The First World War cost ten million Jives; the Second eighty million. How many will the Third World War cost? Between the World Wars, there were a score or so of "local wars." Since the Second World War there have been about fifty. The figure is rising year by year, if not month by month.
In the inter-war period, some thirty million people died of famine in Asia and Africa. That figure could easily be multiplied by at least ten for the period beginning in 1945. As we can see from the tragedy of Ethiopia, the real catastrophes are just beginning in this area. Between the two wars, torture gradually spread to twenty countries; it is now endemic, even institutionalized, in at least sixty or seventy. The only good point is that there bas not been another Auschwitz or another Hiroshima since 1945. But who would be so bold as to guarantee that we will be able to say the same thing in twenty years' time?
In the first half of the century, desertification and deadly pollution of water and of the atmosphere were marginal and restricted to a few areas of the planet. But now we suddenly learn that, quite apart from the catastrophes affecting Amazonia and the Sahel, half the forests in Germany are dying.
If it is irresponsible to underestimate these cumulative effects, it is equally so to conclude that we have already reached the point of no return. That pessimistic argument is simply a rationalization of fear, disappointment, and anxiety. It serves to discourage people and not to mobilize them. It is not based upon any scientific argument. It strongly resembles a deliberate abdication of reason.
All living species have an instinct for self-preservation, and they all cling dearly to life. Mankind is no exception. And that is why attempts to prevent catastrophes and to put out the fire if there is still time will always prevail. That is why the struggle for socialism will continue. It can still finally prevail in the face of defeatist and fatalist views of the future of mankind.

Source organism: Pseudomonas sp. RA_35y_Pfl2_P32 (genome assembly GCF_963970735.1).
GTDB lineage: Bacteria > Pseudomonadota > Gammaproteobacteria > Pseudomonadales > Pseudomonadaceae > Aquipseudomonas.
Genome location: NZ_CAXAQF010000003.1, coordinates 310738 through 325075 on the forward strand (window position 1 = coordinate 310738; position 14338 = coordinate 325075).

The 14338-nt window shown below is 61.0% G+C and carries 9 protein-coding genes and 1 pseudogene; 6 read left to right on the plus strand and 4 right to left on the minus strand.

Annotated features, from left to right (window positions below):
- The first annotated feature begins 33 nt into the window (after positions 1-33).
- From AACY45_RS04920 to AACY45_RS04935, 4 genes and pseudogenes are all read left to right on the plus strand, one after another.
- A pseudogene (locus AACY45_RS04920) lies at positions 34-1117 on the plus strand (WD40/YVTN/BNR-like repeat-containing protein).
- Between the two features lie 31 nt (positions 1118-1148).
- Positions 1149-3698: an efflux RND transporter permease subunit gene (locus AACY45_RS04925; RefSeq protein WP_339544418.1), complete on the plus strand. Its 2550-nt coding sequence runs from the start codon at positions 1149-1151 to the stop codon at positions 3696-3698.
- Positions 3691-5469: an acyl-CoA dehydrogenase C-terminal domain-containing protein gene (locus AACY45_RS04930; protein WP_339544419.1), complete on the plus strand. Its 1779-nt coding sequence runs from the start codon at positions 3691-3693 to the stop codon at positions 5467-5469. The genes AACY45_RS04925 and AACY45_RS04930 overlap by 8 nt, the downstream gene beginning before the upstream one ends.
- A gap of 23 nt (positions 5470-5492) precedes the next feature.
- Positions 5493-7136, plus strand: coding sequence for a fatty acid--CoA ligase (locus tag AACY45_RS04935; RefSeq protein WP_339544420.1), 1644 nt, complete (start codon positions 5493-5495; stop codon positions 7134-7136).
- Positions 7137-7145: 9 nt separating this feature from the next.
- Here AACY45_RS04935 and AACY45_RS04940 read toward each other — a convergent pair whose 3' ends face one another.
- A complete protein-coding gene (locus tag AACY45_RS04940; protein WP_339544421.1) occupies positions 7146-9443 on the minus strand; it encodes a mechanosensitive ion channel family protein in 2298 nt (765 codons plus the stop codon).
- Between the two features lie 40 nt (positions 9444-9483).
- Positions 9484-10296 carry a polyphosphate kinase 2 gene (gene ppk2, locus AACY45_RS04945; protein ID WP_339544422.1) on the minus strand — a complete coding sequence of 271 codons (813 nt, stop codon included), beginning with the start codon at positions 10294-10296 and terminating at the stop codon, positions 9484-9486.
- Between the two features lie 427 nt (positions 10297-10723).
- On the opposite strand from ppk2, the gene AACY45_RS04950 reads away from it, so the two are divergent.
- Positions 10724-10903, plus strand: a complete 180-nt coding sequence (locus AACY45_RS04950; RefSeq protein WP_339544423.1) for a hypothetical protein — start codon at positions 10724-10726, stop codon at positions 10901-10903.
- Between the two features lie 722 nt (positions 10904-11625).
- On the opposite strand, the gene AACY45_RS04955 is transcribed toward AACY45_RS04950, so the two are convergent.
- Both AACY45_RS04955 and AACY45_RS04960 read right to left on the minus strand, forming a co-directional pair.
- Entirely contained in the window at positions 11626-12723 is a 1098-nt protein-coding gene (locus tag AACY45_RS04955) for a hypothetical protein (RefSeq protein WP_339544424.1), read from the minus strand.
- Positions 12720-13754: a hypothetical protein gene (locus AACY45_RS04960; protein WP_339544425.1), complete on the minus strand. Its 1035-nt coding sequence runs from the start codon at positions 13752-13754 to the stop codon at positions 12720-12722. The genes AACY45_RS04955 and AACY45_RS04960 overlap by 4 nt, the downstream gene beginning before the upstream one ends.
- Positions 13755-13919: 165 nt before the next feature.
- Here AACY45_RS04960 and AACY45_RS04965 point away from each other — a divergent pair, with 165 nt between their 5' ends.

The thesis that we are inevitably heading towards the abyss is based upon a false diagnosis of the causes of the apocalypse that threatens us. Our self-destructive tendencies do not derive from our ''hereditary capital" or from some "congenital flaw" (the terms may be biological, but the underlying notion looks suspiciously like "original sin"), from "male aggression" or from the inevitable results of science and technology (a belief which, yet again, is suspiciously reminiscent of the Biblical warning not to eat the forbidden fruit of knowledge). The catastrophes that threaten us are not the result of too much reason or too much science, but of too little of both.
Modem technology may have caused some disasters, but only because we know too little about its side effects. Increased knowledge and new advances in the natural sciences would increase rather than decrease our ability to prevent catastrophes. The real problem lies elsewhere. Progress in the natural sciences and man's increased control over nature have gone hand in hand with - it might in fact be more accurate to say that they have been paid for or insured by - an almost total lack of control over mankind's "second nature," in other words, our social environment, the evolution of social structures and the determination of our social behavior. That is the real source of the catastrophes that threaten us.